New Release Friday: Matt Pond PA – Songs of Disquiet

Posted by Greg on Aug 7, 2020 in Music |

Let’s face it, this has been a tumult of a year. And that’s probably an understatement. But sometimes, if we let it, music can be the saving presence we need to make sense of his chaotic world. One such entrant into that category is the latest release from indie duo Matt Pond PA. Their latest, an EP called Songs of Disquiet, features mostly covers and a handful of originals, all performed in a way that is both magnetic, affecting and deeply relevant.

The album opens with “The Start V2” a twinkling, airy and bright paean to summer that is winsome, warm and buttressed by rustling acoustic guitars. Matt Pond’s vocals are plainspoken, tender and borderline defeated. Ostensibly a song about being bare and honest about one’s heart condition it segues into something that is lush, pleasing and quite digestible. Like most of Matt Pond’s repertoire this is harmless, non-threatening indie-folk anchored in first-rate production.

The first of three instrumentals is “Wild Strawberries” a fingerpicked acoustic foray that calls to mind New England instrumentalist Spencer Lewis. At only 90 seconds it is a most welcome salve and balm from the weariness of an all-too heavy world.

The first of three covers is “Pillar of Salt (Still)” an acoustic reinvention of the brilliant 2006 song by The Thermals. Once again Pond sounds weary and limp, almost defeated. A mournful sonic backdrop makes the song feel more like an elegy or a funeral. If there’s any hope to be found, it manifests itself in the final minute.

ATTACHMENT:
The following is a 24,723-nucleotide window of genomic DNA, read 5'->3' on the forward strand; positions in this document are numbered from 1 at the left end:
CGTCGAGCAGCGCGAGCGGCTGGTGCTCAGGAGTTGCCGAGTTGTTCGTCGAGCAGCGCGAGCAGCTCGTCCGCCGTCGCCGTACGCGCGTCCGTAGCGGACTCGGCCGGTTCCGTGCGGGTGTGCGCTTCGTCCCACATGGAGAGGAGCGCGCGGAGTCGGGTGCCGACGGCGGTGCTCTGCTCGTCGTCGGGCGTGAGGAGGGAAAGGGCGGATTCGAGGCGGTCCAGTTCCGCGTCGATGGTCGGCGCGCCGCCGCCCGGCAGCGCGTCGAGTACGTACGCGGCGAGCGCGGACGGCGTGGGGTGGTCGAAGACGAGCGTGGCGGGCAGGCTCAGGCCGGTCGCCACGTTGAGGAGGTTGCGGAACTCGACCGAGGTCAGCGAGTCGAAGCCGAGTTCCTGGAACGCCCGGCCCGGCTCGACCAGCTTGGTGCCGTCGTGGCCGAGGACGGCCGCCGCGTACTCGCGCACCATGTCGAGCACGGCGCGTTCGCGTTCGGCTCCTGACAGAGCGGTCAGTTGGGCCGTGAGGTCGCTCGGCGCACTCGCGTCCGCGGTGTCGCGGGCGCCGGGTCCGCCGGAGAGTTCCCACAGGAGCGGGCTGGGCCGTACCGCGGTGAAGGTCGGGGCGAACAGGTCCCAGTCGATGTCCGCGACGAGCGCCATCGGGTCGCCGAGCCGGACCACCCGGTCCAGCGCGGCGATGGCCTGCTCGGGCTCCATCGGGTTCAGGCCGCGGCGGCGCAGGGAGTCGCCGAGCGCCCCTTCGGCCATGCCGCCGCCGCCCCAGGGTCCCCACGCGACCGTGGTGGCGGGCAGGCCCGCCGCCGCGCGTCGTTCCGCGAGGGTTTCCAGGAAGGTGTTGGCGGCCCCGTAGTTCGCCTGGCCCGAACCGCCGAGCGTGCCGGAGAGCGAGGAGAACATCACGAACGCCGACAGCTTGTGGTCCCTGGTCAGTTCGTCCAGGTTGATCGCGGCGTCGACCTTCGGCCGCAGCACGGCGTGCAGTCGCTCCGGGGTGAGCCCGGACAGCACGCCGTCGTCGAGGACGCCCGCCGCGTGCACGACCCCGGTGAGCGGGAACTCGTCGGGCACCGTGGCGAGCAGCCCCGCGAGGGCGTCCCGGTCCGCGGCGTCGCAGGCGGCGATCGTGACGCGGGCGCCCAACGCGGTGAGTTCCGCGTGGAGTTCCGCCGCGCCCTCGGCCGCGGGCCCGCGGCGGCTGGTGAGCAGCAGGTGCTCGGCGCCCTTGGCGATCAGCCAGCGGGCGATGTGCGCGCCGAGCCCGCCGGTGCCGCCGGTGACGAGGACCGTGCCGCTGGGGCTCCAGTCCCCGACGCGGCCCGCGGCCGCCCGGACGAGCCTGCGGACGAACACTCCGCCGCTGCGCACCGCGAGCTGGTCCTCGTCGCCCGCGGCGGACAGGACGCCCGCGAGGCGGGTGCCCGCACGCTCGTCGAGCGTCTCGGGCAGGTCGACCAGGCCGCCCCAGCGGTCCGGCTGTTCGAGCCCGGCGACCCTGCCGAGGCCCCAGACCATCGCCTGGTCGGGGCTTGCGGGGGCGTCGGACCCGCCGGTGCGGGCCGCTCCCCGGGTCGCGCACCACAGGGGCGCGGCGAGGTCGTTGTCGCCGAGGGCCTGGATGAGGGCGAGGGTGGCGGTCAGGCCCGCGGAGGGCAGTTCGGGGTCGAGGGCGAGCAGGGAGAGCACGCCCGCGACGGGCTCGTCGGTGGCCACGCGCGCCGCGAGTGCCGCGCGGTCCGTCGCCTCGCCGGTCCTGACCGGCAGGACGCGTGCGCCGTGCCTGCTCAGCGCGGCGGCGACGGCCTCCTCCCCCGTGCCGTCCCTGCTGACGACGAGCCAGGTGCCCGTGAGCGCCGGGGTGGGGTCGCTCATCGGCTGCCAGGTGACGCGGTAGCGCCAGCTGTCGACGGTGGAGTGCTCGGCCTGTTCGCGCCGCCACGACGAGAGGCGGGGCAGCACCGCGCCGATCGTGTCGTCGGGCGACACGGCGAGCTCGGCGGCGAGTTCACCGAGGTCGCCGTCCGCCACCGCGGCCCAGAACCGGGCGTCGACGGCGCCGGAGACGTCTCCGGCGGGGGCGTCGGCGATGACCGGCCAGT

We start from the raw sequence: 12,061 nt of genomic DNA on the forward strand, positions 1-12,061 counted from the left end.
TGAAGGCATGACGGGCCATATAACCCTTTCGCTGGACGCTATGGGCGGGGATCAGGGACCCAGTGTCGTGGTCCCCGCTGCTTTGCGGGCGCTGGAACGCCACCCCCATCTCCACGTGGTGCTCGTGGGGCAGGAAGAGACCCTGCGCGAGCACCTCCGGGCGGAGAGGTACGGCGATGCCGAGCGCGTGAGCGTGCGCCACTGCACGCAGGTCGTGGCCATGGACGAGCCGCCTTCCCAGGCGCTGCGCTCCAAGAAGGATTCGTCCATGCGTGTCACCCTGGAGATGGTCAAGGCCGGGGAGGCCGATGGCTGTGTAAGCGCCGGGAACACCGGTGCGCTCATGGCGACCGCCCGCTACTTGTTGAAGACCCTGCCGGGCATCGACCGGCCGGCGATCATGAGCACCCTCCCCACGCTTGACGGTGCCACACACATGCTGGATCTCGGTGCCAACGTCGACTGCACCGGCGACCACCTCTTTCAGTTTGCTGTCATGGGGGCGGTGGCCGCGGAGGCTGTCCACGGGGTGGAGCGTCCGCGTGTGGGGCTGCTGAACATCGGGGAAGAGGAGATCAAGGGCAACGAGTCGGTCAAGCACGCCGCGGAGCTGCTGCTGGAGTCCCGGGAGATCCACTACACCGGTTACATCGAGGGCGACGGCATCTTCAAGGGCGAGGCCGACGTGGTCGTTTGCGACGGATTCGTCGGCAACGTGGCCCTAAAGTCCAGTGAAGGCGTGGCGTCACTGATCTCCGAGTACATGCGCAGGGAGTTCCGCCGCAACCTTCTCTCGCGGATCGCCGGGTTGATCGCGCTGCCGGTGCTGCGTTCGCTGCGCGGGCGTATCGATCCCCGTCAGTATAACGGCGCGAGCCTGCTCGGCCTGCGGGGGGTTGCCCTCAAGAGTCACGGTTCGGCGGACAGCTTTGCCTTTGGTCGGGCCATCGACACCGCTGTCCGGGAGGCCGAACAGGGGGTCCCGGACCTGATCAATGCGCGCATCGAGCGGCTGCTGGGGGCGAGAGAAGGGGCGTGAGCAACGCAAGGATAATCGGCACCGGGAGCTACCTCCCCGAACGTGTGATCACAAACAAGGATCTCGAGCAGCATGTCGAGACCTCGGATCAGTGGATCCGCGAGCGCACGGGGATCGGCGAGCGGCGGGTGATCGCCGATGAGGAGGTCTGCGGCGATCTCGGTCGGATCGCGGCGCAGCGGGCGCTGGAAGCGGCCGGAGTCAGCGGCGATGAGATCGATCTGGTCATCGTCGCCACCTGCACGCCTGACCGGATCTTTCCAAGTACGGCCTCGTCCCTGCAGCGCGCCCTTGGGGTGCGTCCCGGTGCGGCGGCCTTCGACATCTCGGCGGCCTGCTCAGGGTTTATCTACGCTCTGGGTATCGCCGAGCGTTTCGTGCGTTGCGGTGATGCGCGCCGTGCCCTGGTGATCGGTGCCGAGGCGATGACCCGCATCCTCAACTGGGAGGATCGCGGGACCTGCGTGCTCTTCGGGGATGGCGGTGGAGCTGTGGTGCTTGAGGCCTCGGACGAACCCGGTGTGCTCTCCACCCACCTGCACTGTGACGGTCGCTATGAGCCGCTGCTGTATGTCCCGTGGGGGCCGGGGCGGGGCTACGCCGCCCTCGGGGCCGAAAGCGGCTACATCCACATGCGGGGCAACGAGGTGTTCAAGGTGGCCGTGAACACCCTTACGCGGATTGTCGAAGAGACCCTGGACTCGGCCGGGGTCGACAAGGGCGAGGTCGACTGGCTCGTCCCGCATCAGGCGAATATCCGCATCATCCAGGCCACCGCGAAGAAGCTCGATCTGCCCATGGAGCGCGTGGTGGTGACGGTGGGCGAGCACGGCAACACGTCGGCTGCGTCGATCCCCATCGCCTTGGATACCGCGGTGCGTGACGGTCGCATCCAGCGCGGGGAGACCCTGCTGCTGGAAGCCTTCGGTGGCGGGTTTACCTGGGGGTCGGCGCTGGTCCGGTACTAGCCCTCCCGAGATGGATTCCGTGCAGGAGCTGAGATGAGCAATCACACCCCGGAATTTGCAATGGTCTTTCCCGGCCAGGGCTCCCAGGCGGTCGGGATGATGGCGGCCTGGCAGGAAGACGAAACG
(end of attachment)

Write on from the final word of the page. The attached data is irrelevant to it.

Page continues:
The EP’s first real triumphant moment comes in the form of “Rock in the Sea” another cover, this one originally performed in 1972 by Shocking Blue. Upbeat and bouncy while also being urgent and antic, this is the sound of a duo that is equal parts triumphant and tremendous. Taking a break from the momentum of “Rock in the Sea” Pond and Co. take a break with the second instrumental, a 68-second fingerpicked delight named “Summer Interlude.” Very much a book-end to “Wild Strawberries” it is another effort by a duo that seems to do little, if any, wrong.

As the EP nears its finish, Pond and Co. offer up the ubiquitous George Harrison cover “Give Me Love” and while its not exactly cutting-edge or long-lasting, it is a song that is as relevant as ever and one that needs to be heard to be fully realized. For reasons known to only Pond and his crew, the EP offers a second version of “Pillar of Salt” with this one carrying the bracketed subtitle ‘Stirred’. Veering away from the funereal acoustic version “Pillar of Salt (Stirred)” is a dance romp that has a pulse and presence not heard since “Rock in the Sea.” What makes this second version so memorable is that it relates the same sense of honesty and authenticity but in a way that is completely different than its predecessor. Truth be told this is not an easy feat and one the band should be celebrated for.

The EP concludes with “Face to Face” the third and final instrumental effort on the album. More layered and nuanced than the previous two instrumentals “Face to Face” is the veritable proof that Matt Pond PA should at some point release an instrumental album. They just seem to do it as well as just about anybody else.

And it is those those instrumentals that help make Songs of Disquiet the perfect response to a year plagued by a pandemic, political division and racial reconciliation to name a few. And it is in these eight songs that one feels released from the tumult. In these eight songs there is a collective sigh, a breath exhaled and a hope born of better things to come. Whether or not that was the intention of Songs of Disquiet remains to be seen, but for now, it stands alone as a truly great release from a truly great indie duo. More than a decade into this strange foray that is Matt Pond PA, they might just be better than ever.


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